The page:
The NCS and the world lost 2 cartooning legends today: Jack Davis and Richard Thompson.

Jack was born in 1924, and after his first freelance drawing gig at age 12, went on to become one of the greatest and most respected cartoonists of all time. He leaves behind his loving wife Dena, and a world lessened by the loss of a legend. Jack won the Reuben Award for Outstanding Cartoonist of the Year in 2000.

13692874_1162221407133069_35823026488229291_oRichard Thompson, in addition to being a successful humorous illustrator for The Washington Post, created one of the most admired newspaper comic strips of the late 20th century, Cul de Sac. In 2009 he was diagnosed with Parkinsons disease , and soon after had no choice but to retire the strip. Richard was given the Reuben Award for Outstanding Cartoonist of the Year in 2011.

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Blog

American Response to the Charlie Hebdo Tragedy

American Response to the Charlie Hebdo Tragedy © Daryl Cagle,CagleCartoons.com,Charlie Hebdo, terrorism, killing, France, Paris, cartoonists, cartoon, Stéphane Charbonnier, Charb, Cabu, Wolinski, Tignous, media, television, TV, news, cartoonist, pundits, fox news, can, msnbc, Los Angeles Times, Wall Street Journal, New York Times, Florida Sun-Sentinel, Fort Lauderdale, Ft Lauderdale, Obama, president, community colleges, st louis spurs, basketball, sports

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Cartoons

American Response to the Charlie Hebdo Tragedy

American Response to the Charlie Hebdo Tragedy © Daryl Cagle,CagleCartoons.com,Charlie Hebdo,terrorism,killing,France,Paris,cartoonists,cartoon,Stéphane Charbonnier,Charb,Cabu,Wolinski,Tignous,media,television,TV,news,cartoonist,pundits,fox news,can,msnbc,Los Angeles Times,Wall Street Journal,New York Times,Florida Sun-Sentinel,Fort Lauderdale,Ft Lauderdale,Obama,president,community colleges, st louis spurs,basketball,sports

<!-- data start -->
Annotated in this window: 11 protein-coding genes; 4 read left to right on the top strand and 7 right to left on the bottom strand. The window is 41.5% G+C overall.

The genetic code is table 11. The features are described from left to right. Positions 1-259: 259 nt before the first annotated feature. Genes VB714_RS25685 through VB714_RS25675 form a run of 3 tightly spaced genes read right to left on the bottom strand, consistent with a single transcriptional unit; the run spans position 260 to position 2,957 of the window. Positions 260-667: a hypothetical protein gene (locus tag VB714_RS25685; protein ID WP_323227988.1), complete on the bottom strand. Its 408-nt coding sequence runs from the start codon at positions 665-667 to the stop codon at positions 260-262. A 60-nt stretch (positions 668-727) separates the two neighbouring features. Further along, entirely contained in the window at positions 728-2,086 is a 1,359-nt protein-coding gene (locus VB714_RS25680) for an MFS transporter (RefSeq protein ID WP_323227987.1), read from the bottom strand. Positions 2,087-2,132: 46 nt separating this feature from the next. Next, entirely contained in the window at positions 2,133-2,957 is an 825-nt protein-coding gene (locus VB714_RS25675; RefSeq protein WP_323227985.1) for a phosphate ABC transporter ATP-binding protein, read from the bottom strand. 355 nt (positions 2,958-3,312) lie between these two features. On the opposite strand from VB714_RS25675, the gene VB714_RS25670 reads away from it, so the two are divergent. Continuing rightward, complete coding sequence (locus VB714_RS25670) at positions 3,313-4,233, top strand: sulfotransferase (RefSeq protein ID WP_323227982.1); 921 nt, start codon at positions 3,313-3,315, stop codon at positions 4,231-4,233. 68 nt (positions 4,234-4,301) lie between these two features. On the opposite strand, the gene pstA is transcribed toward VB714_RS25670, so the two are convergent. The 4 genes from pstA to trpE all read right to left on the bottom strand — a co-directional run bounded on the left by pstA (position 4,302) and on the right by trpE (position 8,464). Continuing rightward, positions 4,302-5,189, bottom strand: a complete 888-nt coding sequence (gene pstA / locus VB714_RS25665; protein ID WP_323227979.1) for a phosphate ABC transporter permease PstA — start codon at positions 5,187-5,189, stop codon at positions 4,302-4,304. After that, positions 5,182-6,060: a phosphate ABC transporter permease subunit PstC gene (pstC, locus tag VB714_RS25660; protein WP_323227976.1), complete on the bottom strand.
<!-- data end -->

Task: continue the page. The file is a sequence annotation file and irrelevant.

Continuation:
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Freedom of Expression

158580 600 Freedom of Expression cartoons

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Charlie Hebdo TV Pundits

158510 600 Charlie Hebdo TV Pundits cartoons

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The Media and Red Lines

158487 600 The Media and Red Lines cartoons

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Blog Columns

France, Cartoonists and Murder

I woke up this morning to the news of the terrorist attack on the Charlie Hebdo Magazine office in Paris. Twelve people were killed and eleven wounded, including two of my French cartoonist friends, Tignous and Wolinski. Cartoonists around the world are grieving.

Americans treat editorial cartoons as a trivial daily joke in the newspaper – in France, editorial cartoons and loved and respected. The Louvre has a branch museum devoted to cartoons; imagine if the Smithsonian had a cartoon museum, that’s the way cartoons are revered in France.

My new editor.

 

“Charlie Hebdo” is a silly name; it is a weekly magazine filled with editorial cartoons, easily found on news stands everywhere in France. “Hebdo” means “weekly” in French, and “Charlie” comes from France’s love for the comic strip “Peanuts” and Charlie Brown – therefore “Charlie Hebdo.” The top cartoonists in France vie to be on the pages of Charlie Hebdo.